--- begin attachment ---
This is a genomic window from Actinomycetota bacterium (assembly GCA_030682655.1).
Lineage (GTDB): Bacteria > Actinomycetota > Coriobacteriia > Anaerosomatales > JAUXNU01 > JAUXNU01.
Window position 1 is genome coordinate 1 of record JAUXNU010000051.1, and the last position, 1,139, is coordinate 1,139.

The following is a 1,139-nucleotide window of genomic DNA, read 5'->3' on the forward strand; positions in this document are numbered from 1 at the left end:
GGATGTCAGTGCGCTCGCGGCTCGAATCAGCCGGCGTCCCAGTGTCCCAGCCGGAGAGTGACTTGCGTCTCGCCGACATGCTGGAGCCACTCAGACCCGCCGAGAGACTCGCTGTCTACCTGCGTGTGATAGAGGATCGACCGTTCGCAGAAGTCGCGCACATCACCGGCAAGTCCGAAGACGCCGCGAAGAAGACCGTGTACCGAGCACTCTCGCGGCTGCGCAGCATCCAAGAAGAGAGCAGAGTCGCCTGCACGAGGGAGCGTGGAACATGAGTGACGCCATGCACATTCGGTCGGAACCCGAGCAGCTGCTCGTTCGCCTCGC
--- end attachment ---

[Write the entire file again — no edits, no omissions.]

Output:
This is a genomic window from Actinomycetota bacterium (assembly GCA_030682655.1).
Lineage (GTDB): Bacteria > Actinomycetota > Coriobacteriia > Anaerosomatales > JAUXNU01 > JAUXNU01.
Window position 1 is genome coordinate 1 of record JAUXNU010000051.1, and the last position, 1,139, is coordinate 1,139.

The following is a 1,139-nucleotide window of genomic DNA, read 5'->3' on the forward strand; positions in this document are numbered from 1 at the left end:
GGATGTCAGTGCGCTCGCGGCTCGAATCAGCCGGCGTCCCAGTGTCCCAGCCGGAGAGTGACTTGCGTCTCGCCGACATGCTGGAGCCACTCAGACCCGCCGAGAGACTCGCTGTCTACCTGCGTGTGATAGAGGATCGACCGTTCGCAGAAGTCGCGCACATCACCGGCAAGTCCGAAGACGCCGCGAAGAAGACCGTGTACCGAGCACTCTCGCGGCTGCGCAGCATCCAAGAAGAGAGCAGAGTCGCCTGCACGAGGGAGCGTGGAACATGAGTGACGCCATGCACATTCGGTCGGAACCCGAGCAGCTGCTCGTTCGCCTCGC